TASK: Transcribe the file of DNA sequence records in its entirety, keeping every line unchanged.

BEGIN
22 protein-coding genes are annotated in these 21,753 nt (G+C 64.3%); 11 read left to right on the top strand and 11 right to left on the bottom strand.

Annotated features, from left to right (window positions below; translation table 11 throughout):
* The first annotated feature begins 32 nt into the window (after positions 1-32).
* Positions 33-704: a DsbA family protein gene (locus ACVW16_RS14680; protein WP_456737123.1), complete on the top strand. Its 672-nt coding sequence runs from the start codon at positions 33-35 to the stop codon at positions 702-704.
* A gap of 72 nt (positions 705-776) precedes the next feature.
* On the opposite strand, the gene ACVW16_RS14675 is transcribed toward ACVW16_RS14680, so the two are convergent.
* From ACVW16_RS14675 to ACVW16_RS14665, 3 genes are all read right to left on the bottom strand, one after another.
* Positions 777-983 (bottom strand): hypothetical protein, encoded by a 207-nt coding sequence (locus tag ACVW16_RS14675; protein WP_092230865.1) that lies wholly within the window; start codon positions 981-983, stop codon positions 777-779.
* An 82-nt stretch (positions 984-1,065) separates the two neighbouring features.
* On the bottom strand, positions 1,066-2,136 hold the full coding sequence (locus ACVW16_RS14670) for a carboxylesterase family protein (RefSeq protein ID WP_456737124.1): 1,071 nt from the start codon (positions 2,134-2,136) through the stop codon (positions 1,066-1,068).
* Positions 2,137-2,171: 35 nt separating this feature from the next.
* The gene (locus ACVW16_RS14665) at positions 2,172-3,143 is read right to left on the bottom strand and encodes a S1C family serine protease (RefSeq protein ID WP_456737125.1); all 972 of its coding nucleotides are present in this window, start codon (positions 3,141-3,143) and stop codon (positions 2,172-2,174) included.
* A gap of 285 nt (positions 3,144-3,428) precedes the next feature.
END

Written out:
22 protein-coding genes are annotated in these 21,753 nt (G+C 64.3%); 11 read left to right on the top strand and 11 right to left on the bottom strand.

Annotated features, from left to right (window positions below; translation table 11 throughout):
* The first annotated feature begins 32 nt into the window (after positions 1-32).
* Positions 33-704: a DsbA family protein gene (locus ACVW16_RS14680; protein WP_456737123.1), complete on the top strand. Its 672-nt coding sequence runs from the start codon at positions 33-35 to the stop codon at positions 702-704.
* A gap of 72 nt (positions 705-776) precedes the next feature.
* On the opposite strand, the gene ACVW16_RS14675 is transcribed toward ACVW16_RS14680, so the two are convergent.
* From ACVW16_RS14675 to ACVW16_RS14665, 3 genes are all read right to left on the bottom strand, one after another.
* Positions 777-983 (bottom strand): hypothetical protein, encoded by a 207-nt coding sequence (locus tag ACVW16_RS14675; protein WP_092230865.1) that lies wholly within the window; start codon positions 981-983, stop codon positions 777-779.
* An 82-nt stretch (positions 984-1,065) separates the two neighbouring features.
* On the bottom strand, positions 1,066-2,136 hold the full coding sequence (locus ACVW16_RS14670) for a carboxylesterase family protein (RefSeq protein ID WP_456737124.1): 1,071 nt from the start codon (positions 2,134-2,136) through the stop codon (positions 1,066-1,068).
* Positions 2,137-2,171: 35 nt separating this feature from the next.
* The gene (locus ACVW16_RS14665) at positions 2,172-3,143 is read right to left on the bottom strand and encodes a S1C family serine protease (RefSeq protein ID WP_456737125.1); all 972 of its coding nucleotides are present in this window, start codon (positions 3,141-3,143) and stop codon (positions 2,172-2,174) included.
* A gap of 285 nt (positions 3,144-3,428) precedes the next feature.